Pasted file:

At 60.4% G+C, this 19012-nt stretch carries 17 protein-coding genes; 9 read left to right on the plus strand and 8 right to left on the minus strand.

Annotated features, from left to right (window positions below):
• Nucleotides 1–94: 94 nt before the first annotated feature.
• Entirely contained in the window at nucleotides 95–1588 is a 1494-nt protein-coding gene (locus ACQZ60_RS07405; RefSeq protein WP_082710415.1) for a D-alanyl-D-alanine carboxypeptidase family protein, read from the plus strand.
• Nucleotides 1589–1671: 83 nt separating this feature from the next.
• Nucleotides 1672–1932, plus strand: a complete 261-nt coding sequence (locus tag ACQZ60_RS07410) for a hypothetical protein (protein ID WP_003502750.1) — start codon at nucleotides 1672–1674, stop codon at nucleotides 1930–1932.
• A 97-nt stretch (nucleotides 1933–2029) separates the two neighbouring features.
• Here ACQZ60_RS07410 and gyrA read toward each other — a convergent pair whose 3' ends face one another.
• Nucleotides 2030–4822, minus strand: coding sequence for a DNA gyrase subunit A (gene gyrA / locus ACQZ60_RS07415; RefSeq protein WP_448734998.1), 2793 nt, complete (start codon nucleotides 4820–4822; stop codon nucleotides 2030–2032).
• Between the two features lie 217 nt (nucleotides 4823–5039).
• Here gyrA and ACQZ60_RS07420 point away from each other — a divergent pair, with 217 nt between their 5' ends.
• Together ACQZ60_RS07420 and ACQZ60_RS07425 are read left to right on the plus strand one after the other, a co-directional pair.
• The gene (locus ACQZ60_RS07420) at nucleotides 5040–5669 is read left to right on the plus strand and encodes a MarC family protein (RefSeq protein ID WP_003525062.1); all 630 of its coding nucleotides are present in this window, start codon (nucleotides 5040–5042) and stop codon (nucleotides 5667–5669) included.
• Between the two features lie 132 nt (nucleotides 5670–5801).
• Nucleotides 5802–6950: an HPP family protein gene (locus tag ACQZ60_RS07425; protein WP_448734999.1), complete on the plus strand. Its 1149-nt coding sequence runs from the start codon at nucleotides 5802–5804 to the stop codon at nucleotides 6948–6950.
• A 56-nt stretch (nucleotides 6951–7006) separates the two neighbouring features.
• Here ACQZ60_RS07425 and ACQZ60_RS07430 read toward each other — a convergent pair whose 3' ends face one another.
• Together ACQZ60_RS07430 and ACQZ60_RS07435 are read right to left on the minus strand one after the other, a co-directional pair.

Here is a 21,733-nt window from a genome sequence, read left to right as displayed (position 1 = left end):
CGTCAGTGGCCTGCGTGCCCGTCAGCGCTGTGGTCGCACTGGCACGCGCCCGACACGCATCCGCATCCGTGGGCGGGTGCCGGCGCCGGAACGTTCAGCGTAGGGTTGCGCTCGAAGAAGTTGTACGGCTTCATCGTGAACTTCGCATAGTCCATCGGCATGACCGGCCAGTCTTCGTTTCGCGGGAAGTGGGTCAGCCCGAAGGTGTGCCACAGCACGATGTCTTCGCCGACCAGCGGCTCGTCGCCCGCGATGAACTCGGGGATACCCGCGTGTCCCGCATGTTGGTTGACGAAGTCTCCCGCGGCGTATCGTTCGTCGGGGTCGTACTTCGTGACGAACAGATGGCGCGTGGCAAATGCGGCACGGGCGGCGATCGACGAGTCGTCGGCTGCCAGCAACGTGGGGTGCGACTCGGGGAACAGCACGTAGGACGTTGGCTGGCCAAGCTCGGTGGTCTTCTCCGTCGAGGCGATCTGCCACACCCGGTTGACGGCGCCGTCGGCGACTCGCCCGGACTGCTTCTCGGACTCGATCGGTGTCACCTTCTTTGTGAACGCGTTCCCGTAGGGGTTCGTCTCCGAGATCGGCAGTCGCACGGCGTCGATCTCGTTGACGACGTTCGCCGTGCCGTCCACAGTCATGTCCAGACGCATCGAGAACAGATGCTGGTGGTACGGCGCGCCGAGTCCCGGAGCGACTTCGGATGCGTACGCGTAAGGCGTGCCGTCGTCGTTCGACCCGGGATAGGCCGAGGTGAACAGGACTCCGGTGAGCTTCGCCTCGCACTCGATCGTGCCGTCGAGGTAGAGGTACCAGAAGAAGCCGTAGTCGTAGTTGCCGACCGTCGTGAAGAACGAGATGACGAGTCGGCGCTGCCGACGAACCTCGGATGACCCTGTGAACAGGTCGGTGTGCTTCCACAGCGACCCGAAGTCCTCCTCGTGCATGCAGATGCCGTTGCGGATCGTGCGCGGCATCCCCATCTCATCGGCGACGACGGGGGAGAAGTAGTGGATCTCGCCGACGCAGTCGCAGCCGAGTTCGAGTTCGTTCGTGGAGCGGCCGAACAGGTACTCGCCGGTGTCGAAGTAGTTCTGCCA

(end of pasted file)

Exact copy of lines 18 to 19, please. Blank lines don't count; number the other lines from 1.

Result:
• Together ACQZ60_RS07430 and ACQZ60_RS07435 are read right to left on the minus strand one after the other, a co-directional pair.

Here is a 21,733-nt window from a genome sequence, read left to right as displayed (position 1 = left end):